Psalm 119 is a love song for God's law (and the longest chapter in Scripture). One of the most famous verses from Psalm 119 is: "Your word is a lamp for my feet, a light on my path" (v. 105). Because of this light, they don't worry about stumbling—and they experience peace.
9. Those who promote peace have joy (Proverbs 12:20)
Deceit is in the hearts of those who plot evil, but those who promote peace have joy.
Anyone who grew up reading Highlights magazine remembers a feature called "Goofus and Gallant." This one-page comic contrasted Gallant's good behavior against Goofus's bad behavior:
"Goofus throws his pop can on the grass."
"Gallant says, 'We’d better clean up our litter.'"
A lot of Proverbs reads like an ancient segment of "Goofus and Gallant." The writers contrast the behaviors of the wicked and foolish against those of the wise and godly. Unlike the wicked who have deceit in their heart, Proverbs 12:20 tells us that the hearts of those who promote peace are full of joy. Want to know whether you are wise or foolish? Look at what your heart produces.
10. The Lord causes peace (Proverbs 16:7)
When the Lord takes pleasure in anyone's way, he causes their enemies to make peace with them.
Another common theme throughout the Old Testament is how God used Israel's enemies to discipline them. The prophets regularly pleaded with Israel to amend their sinful ways so they wouldn't be overcome by their enemies. Here the writer reiterates this idea by telling the readers that when God is pleased with them, He will encourage their enemies to make peace.
11. Keep yourself in perfect peace (Isaiah 26:3–4)
You will keep in perfect peace those whose minds are steadfast, because they trust in you. Trust in the Lord forever, for the Lord, the Lord himself, is the Rock eternal.
When Isaiah calls God the eternal rock, He's talking about God's never-ending, never-changing attributes. He isn't subject to whims and mood swings; he's consistent and true. And when God's people are also steady and dependable, they experience perfect peace.
12. No peace for the wicked (Isaiah 48:22)
"There is no peace," says the Lord, "for the wicked."
You've probably heard the phrase, "There’s no rest for the wicked." Isaiah's words are the origin of that idiom. Unlike the righteous who experience peace, the wicked are in constant turmoil. They're always looking over their shoulder for enemies and worry about maintaining their deceptions. The lives of the wise don't require a lot of concern about what lies they've told or what enemies they've made, and that's why they enjoy peace.
13. Blessed are the peacemakers (Matthew 5:9)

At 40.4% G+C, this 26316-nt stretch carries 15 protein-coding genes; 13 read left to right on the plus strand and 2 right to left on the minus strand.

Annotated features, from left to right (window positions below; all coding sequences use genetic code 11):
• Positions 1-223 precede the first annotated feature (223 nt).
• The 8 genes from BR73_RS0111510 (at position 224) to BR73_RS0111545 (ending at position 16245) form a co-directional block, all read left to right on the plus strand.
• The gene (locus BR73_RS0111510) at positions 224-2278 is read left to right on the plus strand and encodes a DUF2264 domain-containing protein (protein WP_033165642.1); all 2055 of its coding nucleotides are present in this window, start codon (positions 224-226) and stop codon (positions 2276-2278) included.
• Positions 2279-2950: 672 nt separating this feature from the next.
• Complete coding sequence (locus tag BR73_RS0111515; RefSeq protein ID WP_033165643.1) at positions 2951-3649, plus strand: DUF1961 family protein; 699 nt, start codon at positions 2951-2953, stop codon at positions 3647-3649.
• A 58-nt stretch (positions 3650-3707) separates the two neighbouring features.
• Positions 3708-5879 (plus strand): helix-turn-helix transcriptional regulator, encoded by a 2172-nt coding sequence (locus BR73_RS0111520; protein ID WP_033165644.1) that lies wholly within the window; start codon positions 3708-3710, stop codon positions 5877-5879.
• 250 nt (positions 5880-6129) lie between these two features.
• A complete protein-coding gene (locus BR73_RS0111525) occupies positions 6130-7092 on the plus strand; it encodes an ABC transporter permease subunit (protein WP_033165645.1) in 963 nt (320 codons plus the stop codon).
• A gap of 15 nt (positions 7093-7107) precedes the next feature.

Blessed are the peacemakers, for they will be called children of God.
People tend to mistake peacemaking with peacekeeping. Peacekeepers do whatever they can to avoid conflict at all costs, often damaging themselves in order to maintain peace. The end result of avoiding conflict is that we often just make matters worse.
On the other hand, peacemakers will wade through friction and opposition to create peace. Peacemakers are called children of God because like their Father, they're not content with false peace.
14. Peace I leave with you (John 14:27)
Peace I leave with you; my peace I give you. I do not give to you as the world gives. Do not let your hearts be troubled and do not be afraid.
The peace that the world offers is conditional. If everything is going well and you're able to maintain a certain standard of living, you can enjoy a fragile peace. The peace that Jesus offers isn't circumstantial and external. It springs up within those who follow Him and it's accessible no matter what life throws at you.
15. In Me you may have peace (John 16:33)
I have told you these things, so that in me you may have peace. In this world you will have trouble. But take heart! I have overcome the world.
Jesus never promised that we wouldn't experience trials and difficulties. On the contrary, He encourages us to look to Him—the One who has conquered the world. By faith, we put our hope in Jesus the overcomer, and it's in that hope that we find peace.
16. Life and peace is being governed by the Spirit (Romans 8:6)
The mind governed by the flesh is death, but the mind governed by the Spirit is life and peace.
Christian transformation happens as we submit ourselves to the Spirit. When we are led by the Spirit, we experience a life characterized by joy, peace, and other fruits of the Spirit. But when we are governed by the flesh, we rely upon our own strength, perceptions, and resources. This not only makes consistent peace impossible to achieve, but it ultimately leads to destruction.